the contract, and which was admittedly of no independentvalue to the plaintiff ;c
Rs. 480 being the amount deposited on 20th April, 1947 ;
Rs. 500 representing the nett profit which the plaintiff would
have earned if the contract had not been broken.
The learned judge dismissed the plaintiff’s action because in his opinion :
there was no concluded contract between the parties, as' the
Assistant Commissioner had not yet signed the agreement P3;
in any event, the contract, even if concluded, was entered into by
the Assistant Commissioner as agent of the Village Committeeand not of the Crown.
In my opinion there was no merit in either of these defences.
As for the second line of defence relied on by the Crown, it is quiteobvious that the Assistant Commissioner was through^u/- the (transactionacting as an agent of the Crown. He himself explained that the costof construction of the proposed bridge was to be met from funds belongingto the Central Government and exclusively administered and controlledby the Department of the Commissioner of Local Government (whichis a Government Department). Before that Department was establishedunder the provisions of Ordinance No. 57 of 1946, the proper authorityfor controlling such funds and entering into contracts in connectionwith expenditure of this kind was the Government Agent. The VillageCommittee, on the other hand, (beyond making recommendations forthe acceptance of tenders by an officer of the Crown) could not and didnot enter into contracts of this nature on its own account except in caseswhere the necessary funds were (by an entirely different procedure)placed under their direct control. The forms of the notices calling fortenders, and also the terms of the printed agreement Pc3, could not buthave been intended to make it clear to the tenderer that he was beinginvited to negotiate with the Government (which controlled the relativefunds) and not with the Village Committee (which had no funds fromwhich payments under the proposed contract could be met). c.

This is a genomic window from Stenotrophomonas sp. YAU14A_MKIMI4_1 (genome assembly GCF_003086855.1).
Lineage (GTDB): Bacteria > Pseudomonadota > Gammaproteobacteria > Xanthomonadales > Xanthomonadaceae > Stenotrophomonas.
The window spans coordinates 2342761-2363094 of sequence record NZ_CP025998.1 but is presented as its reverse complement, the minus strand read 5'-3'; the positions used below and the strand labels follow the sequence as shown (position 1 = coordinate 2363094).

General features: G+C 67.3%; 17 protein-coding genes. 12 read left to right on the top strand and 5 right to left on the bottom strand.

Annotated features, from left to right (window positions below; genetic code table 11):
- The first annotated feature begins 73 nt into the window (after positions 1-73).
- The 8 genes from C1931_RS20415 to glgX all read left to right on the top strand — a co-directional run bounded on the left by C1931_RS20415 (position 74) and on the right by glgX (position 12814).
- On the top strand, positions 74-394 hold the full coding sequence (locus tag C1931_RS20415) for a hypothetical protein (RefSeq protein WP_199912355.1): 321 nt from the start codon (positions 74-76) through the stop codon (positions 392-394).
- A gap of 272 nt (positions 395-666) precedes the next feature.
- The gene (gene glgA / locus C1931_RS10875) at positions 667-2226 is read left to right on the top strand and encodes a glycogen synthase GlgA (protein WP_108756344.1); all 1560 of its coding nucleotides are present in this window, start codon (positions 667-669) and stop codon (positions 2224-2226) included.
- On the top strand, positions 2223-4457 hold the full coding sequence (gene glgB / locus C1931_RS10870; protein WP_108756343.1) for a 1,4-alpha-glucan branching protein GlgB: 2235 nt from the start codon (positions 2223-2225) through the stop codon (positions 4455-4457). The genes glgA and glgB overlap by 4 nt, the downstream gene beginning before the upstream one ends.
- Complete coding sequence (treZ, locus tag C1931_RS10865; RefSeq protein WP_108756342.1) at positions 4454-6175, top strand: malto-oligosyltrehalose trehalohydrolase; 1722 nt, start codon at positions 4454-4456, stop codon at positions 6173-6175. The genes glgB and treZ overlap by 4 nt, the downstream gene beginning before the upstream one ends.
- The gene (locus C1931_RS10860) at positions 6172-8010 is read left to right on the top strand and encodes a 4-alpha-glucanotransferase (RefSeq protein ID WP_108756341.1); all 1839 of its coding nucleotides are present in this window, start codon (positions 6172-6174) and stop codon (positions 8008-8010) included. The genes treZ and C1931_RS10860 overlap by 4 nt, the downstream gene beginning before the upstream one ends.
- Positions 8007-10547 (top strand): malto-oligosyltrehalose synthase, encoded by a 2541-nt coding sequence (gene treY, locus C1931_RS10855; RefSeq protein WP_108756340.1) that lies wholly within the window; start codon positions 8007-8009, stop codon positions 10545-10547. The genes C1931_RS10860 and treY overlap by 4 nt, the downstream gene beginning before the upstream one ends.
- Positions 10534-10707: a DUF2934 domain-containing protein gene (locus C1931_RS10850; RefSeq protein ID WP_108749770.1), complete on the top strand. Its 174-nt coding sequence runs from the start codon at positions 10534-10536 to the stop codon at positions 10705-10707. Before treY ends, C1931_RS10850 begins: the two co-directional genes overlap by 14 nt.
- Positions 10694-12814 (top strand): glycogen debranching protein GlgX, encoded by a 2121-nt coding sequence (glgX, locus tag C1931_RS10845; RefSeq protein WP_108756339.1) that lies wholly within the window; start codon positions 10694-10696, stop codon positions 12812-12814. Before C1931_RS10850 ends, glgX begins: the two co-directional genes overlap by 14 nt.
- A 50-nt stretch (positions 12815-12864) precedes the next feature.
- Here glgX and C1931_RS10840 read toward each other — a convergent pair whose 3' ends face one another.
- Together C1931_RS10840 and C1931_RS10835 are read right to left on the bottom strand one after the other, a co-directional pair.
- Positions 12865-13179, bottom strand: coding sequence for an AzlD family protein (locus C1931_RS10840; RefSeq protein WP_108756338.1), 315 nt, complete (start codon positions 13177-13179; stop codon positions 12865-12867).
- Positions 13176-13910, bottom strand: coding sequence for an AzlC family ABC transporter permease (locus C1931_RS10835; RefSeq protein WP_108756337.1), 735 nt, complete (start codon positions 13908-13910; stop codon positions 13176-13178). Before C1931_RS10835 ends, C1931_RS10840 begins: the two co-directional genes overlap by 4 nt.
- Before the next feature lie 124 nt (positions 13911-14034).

The question remains whether the omission of the Assistant Commis-sioner to sign the agreement which the plaintiff had duly signed had theeffect of leaving the parties still in the stage of “ negotiations ”, so thatthere was no concluded contract in force when the plaintiff commencedwork under the honest and (according to the evidence) the inducedbelief that there was.<-‘
Let us analyse the position. The plaintiff had been invited to makea tender on the understanding that, if it was accepted, he would berequired within a fixed period of time to (1) enter into an agreement forthe due performance of the work and (2) furnish cash security in a sumnot less than 10% of the tender. The acceptance of his tender would
C’handradasa v. The Queen
(but for these stipulated conditions) have automatically brought theparties into contractual relationship with one another. But in this case,the incidence, of contractual rights and obligations was postponed untilthe plaintiff duly complied with both these conditions—V. C. Matale v.Weerasinghe 1. As soon as that was done, nothing further was requiredto be done by the Assistant Commissioner to make the bargain bindingon the Crown on whose behalf he was acting.
It is important to note that the terms of the formal agreement P3expressly imposed very onerous obligations on the plaintiff and none(except by implication) on the other party. Moreover, by signing theagreement the plaintiff immediately became bound to complete the workwithin six months from that date. This clause strongly supports theargument that the contract automatically became 'operative as soonas the plaintiff signed the document. In other words, the unqualifiedacceptance by the Assistant Commissioner of the plaintiff’s offer tocomplete the work for Rs. 4,795, subject only to the latter’s due com-pliance with the unilateral conditions stipulated in the “ notice callingfor tenders ”, left the former no locus poenitentiae to withdraw his accept-ance after these conditions had been duly satisfied. The language ofthe agreement shows conclusively that the security was deposited andhypothecated on the basisfthat a contract had been entered into, not onthe assumption that the other party was still free to change his mind.
I would allow the appeal with costs in both Courts, and enter judg-ment in favour of the plaintiff for Rs. 3,967.50 together with legalinterest on the sum of Rs. 480 from date of action until date of decreeand on the aggregate amount of the decree in full.
<Ittnas:ekajra J.—I agree.